Funded Pilots

Awards were presented for innovative projects that are highly significant for the field. Each awardee has mentors who will offer guidance in the conduct of their studies and bring a broader transdisciplinary perspective to their work.
2020 Pilot Project Awards
Elliott, Luther
NYU School of Global Public Health
Exploratory Mapping of Kratom Use Patterns and Markets in NYC

Kratom (mitragyna speciosa) has become an increasingly controversial substance within the contexts of the U.S. opioid crisis. While popularly claimed to be an effective analgesic and alternative to methadone and buprenorphine, it has been linked to a growing number of documented cases of dependence, morbidity, and mortality. Kratom may also serve to interrupt the continuum of care for HIV and HCV by serving as a barrier to individuals with OUD accessing traditional healthcare and evidence-based treatments.

This study will addres the importance of understanding the social and motivational contexts for the use of kratom, as well as the social geography of its legal market within New York City.

The study aims are to:

Aim 1: Conduct cultural and market mapping of kratom-carrying outlets across the city.

Aim 2: Conduct a survey-based assessment of the kratom consumer base in NYC.

Aim 3: Conduct a qualitative substudy to better understand pathways to harm (including avoidance to OAT and escalation to injection opioid use) among people who use kratom.

Mentors:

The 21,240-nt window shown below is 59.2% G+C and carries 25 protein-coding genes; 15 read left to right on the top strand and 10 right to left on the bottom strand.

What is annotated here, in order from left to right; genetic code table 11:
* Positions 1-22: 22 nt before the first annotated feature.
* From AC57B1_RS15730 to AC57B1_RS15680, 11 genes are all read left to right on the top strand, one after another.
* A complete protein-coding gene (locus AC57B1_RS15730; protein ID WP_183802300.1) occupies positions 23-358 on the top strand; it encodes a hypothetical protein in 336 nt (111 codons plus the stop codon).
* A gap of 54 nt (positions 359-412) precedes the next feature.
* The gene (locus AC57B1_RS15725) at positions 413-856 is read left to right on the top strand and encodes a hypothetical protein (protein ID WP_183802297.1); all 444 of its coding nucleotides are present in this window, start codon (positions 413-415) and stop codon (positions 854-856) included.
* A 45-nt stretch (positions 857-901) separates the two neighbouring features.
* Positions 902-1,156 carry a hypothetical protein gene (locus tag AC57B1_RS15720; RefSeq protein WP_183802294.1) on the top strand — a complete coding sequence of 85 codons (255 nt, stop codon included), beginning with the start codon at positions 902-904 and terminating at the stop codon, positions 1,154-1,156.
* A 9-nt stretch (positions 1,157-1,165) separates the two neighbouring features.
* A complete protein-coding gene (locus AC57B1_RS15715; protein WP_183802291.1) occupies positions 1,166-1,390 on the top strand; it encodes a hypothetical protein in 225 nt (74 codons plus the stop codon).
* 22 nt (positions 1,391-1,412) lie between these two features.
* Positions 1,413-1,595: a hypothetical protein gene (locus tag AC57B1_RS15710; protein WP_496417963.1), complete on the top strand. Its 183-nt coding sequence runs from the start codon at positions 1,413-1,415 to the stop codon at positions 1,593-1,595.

• N/A
Ompad, Danielle
NYU School of Global Public Health
New Marijuana Products: Implications for Sexual Effects and Sexual Risk Behavior

This study will document the types of marijuana products used and its effects on sexual behavior among users in New York City and through an internet survey. The study will explore whether harm reduction strategies are employed to reduce drug-related harm and sexual risk behavior.

Mentors:
  • N/A
Chang, Ji
NYU School of Global Public Health
Operationalizing Substance Use Harm Reduction Strategies in Medical Settings

Harm reduction offers a promising approach to engage people who use drugs in treatment and care. However, conceptual ambiguities make it challenging to understand what harm reduction looks like within clinical settings. An important step in developing a framework for integrating harm reduction practices within broader medical settings is to operationalize key principles and practices for harm reduction. This study aims to address these challenges by examining how practitioners define and operationalize harm reduction principles within medical settings.

Mentors:
  • Hagan, Holly, NYU School of Global Public Health
  • D'Aunno, Tom, NYU Robert F. Wagner Graduate School of Public Service
Frank, David
NYU Rory Meyers College of Nursing
Stakeholders’ Perceptions of Medication for the Treatment of Opioid Use Disorder: Factors Influencing Patient Uptake and Retention

This study will use semi-structured interviews with key stakeholders in Medication for the Treatment of Opioid Use Disorder, to examine potential differences across treatment modalities (e.g., MMT vs. buprenorphine, clinic-based vs. office-based), and among individual treatment programs/providers (e.g., abstinence-based vs. harm reduction), in how these different approaches function in regards to patient satisfaction, and uptake of and retention in, Medication for the Treatment of Opioid Use Disorder. Findings will be used to to establish feasibility and informing the development of more specific research questions and/or hypotheses and appropriate research design to address them.

Mentors: